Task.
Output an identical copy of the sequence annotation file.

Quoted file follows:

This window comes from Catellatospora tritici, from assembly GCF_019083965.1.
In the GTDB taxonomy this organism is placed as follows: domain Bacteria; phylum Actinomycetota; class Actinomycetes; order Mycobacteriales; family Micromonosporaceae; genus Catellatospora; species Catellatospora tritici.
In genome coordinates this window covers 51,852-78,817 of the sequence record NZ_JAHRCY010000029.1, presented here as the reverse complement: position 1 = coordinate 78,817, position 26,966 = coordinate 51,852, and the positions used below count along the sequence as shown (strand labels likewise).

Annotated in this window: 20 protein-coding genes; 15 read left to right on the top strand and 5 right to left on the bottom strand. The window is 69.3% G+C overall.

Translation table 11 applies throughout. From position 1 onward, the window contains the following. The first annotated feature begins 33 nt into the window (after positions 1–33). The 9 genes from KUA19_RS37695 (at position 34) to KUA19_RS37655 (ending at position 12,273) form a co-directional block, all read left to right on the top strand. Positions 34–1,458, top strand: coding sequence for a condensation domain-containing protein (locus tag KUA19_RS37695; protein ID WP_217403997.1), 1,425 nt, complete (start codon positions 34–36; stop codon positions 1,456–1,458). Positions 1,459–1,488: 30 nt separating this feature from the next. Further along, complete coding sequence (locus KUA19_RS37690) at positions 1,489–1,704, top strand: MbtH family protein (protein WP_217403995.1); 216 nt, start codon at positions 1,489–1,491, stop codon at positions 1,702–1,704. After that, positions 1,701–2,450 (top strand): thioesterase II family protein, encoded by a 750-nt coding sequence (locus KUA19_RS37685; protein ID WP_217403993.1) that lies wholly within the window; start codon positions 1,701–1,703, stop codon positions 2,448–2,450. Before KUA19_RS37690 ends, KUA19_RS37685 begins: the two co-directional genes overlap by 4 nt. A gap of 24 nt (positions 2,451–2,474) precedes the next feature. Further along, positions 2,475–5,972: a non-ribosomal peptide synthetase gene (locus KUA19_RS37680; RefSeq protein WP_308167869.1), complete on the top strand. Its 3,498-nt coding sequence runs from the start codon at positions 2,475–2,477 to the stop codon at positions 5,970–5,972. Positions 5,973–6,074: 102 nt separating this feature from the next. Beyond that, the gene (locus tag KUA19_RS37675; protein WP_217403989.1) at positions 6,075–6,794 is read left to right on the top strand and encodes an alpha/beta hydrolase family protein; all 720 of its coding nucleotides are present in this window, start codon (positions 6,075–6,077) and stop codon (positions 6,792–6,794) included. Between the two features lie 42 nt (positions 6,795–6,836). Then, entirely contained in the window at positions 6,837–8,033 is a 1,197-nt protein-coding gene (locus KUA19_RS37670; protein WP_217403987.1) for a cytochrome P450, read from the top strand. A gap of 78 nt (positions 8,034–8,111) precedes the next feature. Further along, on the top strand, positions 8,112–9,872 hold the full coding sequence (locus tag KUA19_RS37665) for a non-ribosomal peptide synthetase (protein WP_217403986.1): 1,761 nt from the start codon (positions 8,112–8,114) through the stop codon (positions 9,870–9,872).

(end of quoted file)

This window comes from Catellatospora tritici, from assembly GCF_019083965.1.
In the GTDB taxonomy this organism is placed as follows: domain Bacteria; phylum Actinomycetota; class Actinomycetes; order Mycobacteriales; family Micromonosporaceae; genus Catellatospora; species Catellatospora tritici.
In genome coordinates this window covers 51,852-78,817 of the sequence record NZ_JAHRCY010000029.1, presented here as the reverse complement: position 1 = coordinate 78,817, position 26,966 = coordinate 51,852, and the positions used below count along the sequence as shown (strand labels likewise).

Annotated in this window: 20 protein-coding genes; 15 read left to right on the top strand and 5 right to left on the bottom strand. The window is 69.3% G+C overall.

Translation table 11 applies throughout. From position 1 onward, the window contains the following. The first annotated feature begins 33 nt into the window (after positions 1–33). The 9 genes from KUA19_RS37695 (at position 34) to KUA19_RS37655 (ending at position 12,273) form a co-directional block, all read left to right on the top strand. Positions 34–1,458, top strand: coding sequence for a condensation domain-containing protein (locus tag KUA19_RS37695; protein ID WP_217403997.1), 1,425 nt, complete (start codon positions 34–36; stop codon positions 1,456–1,458). Positions 1,459–1,488: 30 nt separating this feature from the next. Further along, complete coding sequence (locus KUA19_RS37690) at positions 1,489–1,704, top strand: MbtH family protein (protein WP_217403995.1); 216 nt, start codon at positions 1,489–1,491, stop codon at positions 1,702–1,704. After that, positions 1,701–2,450 (top strand): thioesterase II family protein, encoded by a 750-nt coding sequence (locus KUA19_RS37685; protein ID WP_217403993.1) that lies wholly within the window; start codon positions 1,701–1,703, stop codon positions 2,448–2,450. Before KUA19_RS37690 ends, KUA19_RS37685 begins: the two co-directional genes overlap by 4 nt. A gap of 24 nt (positions 2,451–2,474) precedes the next feature. Further along, positions 2,475–5,972: a non-ribosomal peptide synthetase gene (locus KUA19_RS37680; RefSeq protein WP_308167869.1), complete on the top strand. Its 3,498-nt coding sequence runs from the start codon at positions 2,475–2,477 to the stop codon at positions 5,970–5,972. Positions 5,973–6,074: 102 nt separating this feature from the next. Beyond that, the gene (locus tag KUA19_RS37675; protein WP_217403989.1) at positions 6,075–6,794 is read left to right on the top strand and encodes an alpha/beta hydrolase family protein; all 720 of its coding nucleotides are present in this window, start codon (positions 6,075–6,077) and stop codon (positions 6,792–6,794) included. Between the two features lie 42 nt (positions 6,795–6,836). Then, entirely contained in the window at positions 6,837–8,033 is a 1,197-nt protein-coding gene (locus KUA19_RS37670; protein WP_217403987.1) for a cytochrome P450, read from the top strand. A gap of 78 nt (positions 8,034–8,111) precedes the next feature. Further along, on the top strand, positions 8,112–9,872 hold the full coding sequence (locus tag KUA19_RS37665) for a non-ribosomal peptide synthetase (protein WP_217403986.1): 1,761 nt from the start codon (positions 8,112–8,114) through the stop codon (positions 9,870–9,872).